"I really appreciate you coming down to do this," he says.

"It's OK, man," I reply. "You've done a lot of stuff for me over the years."

Chidsey smiles and gazes out into the chaotic green room once again.

"We're even, by the way."

April 21st, 10:00pm
We have relocated to an Italian place called Miceli's to cap off our Hollywood experience with some vestige of class. The dimly lit restaurant, just off Hollywood Boulevard, has a gorgeous, romantic interior, and the walls and ceilings are covered with used wine bottles left by previous customers. As we shuffle into our table, we notice the old man playing a piano nearby while a tall black man named Boise sings old standards. A few seconds after we gaze into our menus, Boise hops down off the riser and asks us if we would like to start with some drinks. Boise is our waiter, and he is also an actor. He is not from Idaho. Ritchie T. pays the piano player five bucks to play "As Time Goes By." Time goes by.

May 27th, 1:30pm
A month later, back in Salt Lake, we are in another studio. We are now being interviewed for a KSL news segment to promote our performance. We've gotten word from Hollywood that our bit will air on the season premiere, only six hours away. The KSL reporter, Mike, dutifully asks us questions about the act and where it came from and where we see it going. We smile and make jokes and I accuse Clint of being the Mormon George Clooney. Mike asks us if we could see our act converted into a full Las Vegas-style theater show. I don't think he's ever actually seen the YouTube clip.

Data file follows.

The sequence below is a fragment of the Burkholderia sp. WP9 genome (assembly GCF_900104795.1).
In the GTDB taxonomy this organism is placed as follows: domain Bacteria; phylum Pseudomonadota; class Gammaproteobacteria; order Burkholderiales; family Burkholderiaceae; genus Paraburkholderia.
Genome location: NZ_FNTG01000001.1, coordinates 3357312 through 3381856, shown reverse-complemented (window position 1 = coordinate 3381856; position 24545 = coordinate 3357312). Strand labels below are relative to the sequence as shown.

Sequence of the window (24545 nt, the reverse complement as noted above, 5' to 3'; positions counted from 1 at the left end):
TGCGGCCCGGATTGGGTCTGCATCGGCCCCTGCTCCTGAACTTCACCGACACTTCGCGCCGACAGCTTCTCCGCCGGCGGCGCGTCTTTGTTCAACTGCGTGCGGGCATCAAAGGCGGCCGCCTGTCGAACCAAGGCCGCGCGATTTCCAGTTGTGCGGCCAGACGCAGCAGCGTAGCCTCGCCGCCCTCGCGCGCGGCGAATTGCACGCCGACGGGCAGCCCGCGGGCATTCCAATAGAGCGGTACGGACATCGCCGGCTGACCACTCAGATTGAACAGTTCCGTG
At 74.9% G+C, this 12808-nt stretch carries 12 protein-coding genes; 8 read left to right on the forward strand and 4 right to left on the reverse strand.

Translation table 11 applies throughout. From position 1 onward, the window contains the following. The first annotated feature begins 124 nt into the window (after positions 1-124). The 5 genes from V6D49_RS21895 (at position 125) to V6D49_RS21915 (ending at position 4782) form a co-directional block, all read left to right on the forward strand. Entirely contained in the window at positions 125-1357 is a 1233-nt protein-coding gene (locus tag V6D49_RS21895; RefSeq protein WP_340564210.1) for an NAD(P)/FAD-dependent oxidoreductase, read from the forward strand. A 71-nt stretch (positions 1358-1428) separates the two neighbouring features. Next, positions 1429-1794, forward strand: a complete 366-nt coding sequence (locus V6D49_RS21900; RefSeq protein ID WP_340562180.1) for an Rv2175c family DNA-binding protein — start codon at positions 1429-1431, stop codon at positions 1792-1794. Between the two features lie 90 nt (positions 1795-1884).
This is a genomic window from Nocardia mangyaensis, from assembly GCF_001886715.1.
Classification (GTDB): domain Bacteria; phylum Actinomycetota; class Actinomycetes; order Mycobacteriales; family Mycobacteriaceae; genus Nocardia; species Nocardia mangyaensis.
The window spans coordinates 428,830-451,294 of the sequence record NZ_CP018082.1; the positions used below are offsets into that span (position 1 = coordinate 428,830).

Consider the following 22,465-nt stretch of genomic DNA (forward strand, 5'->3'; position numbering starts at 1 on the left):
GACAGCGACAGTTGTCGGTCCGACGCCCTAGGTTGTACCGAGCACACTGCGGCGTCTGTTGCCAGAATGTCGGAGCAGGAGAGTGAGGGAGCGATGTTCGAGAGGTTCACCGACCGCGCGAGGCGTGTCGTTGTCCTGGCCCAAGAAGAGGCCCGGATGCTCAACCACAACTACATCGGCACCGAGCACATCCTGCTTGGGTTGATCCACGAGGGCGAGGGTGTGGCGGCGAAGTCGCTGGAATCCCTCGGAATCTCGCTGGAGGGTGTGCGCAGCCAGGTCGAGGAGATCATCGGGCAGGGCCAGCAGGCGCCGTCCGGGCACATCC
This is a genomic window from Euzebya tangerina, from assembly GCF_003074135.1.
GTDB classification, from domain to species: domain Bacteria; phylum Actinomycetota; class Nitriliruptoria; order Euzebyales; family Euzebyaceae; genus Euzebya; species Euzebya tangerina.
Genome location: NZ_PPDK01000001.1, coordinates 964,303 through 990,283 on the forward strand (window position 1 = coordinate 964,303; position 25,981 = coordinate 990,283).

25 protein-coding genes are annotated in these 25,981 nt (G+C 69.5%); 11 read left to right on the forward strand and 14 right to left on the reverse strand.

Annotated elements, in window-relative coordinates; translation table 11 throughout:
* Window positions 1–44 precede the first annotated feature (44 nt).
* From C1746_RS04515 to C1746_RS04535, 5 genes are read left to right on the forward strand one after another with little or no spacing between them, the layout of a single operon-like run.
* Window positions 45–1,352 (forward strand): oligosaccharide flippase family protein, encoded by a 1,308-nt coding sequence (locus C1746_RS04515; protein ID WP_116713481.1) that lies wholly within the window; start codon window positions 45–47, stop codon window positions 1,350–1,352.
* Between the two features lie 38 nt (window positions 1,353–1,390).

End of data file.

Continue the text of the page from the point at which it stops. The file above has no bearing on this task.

May 27th, 7:30pm
I am sitting in the living room of a modest Provo apartment, surrounded by a few dozen people I have never met before, as well as Chidsey and Clint and Chidsey's friend Stacey. Clint has decided to throw a viewing party in our honor, and so I am watching "America's Got Talent" for the first time. I feel confident that we will not become William Hung 2.0, but I still wonder how the show's producers will choose to portray us. At the very least, I feel assured that if we do look bad, we will only look bad in the midst of people I will likely never face again. Early in the broadcast, there are lots of clips of performers chatting backstage with excitement about how the judges "are looking for something they've never seen before." None of our candid footage is used, probably because instead of chatting excitedly about the visual extravaganza that is "America's Got Talent," we were discussing the timeless influence of Captain Geech and the Shrimp Shack Shooters and making jokes about getting Heidi Klum's phone number. A smug nine-year-old plays a brilliant piece on a keyboard, and a middle-aged man with a per mullet sings a slow-jam off-key while Howard mockingly slow dances with Heidi. Suddenly I see my face on TV, and a minute later, a rapid-cut montage of our entire on-stage sequence has come and gone. Bits and pieces of our full performance, the follow-up with Howie, and our stage exit are all whittled down to a surprisingly charitable blip on the season premiere radar. I am relieved. When it ends, everyone in the apartment applauds, Chidsey, Stacey and I stand up to stretch, and then we leave for home.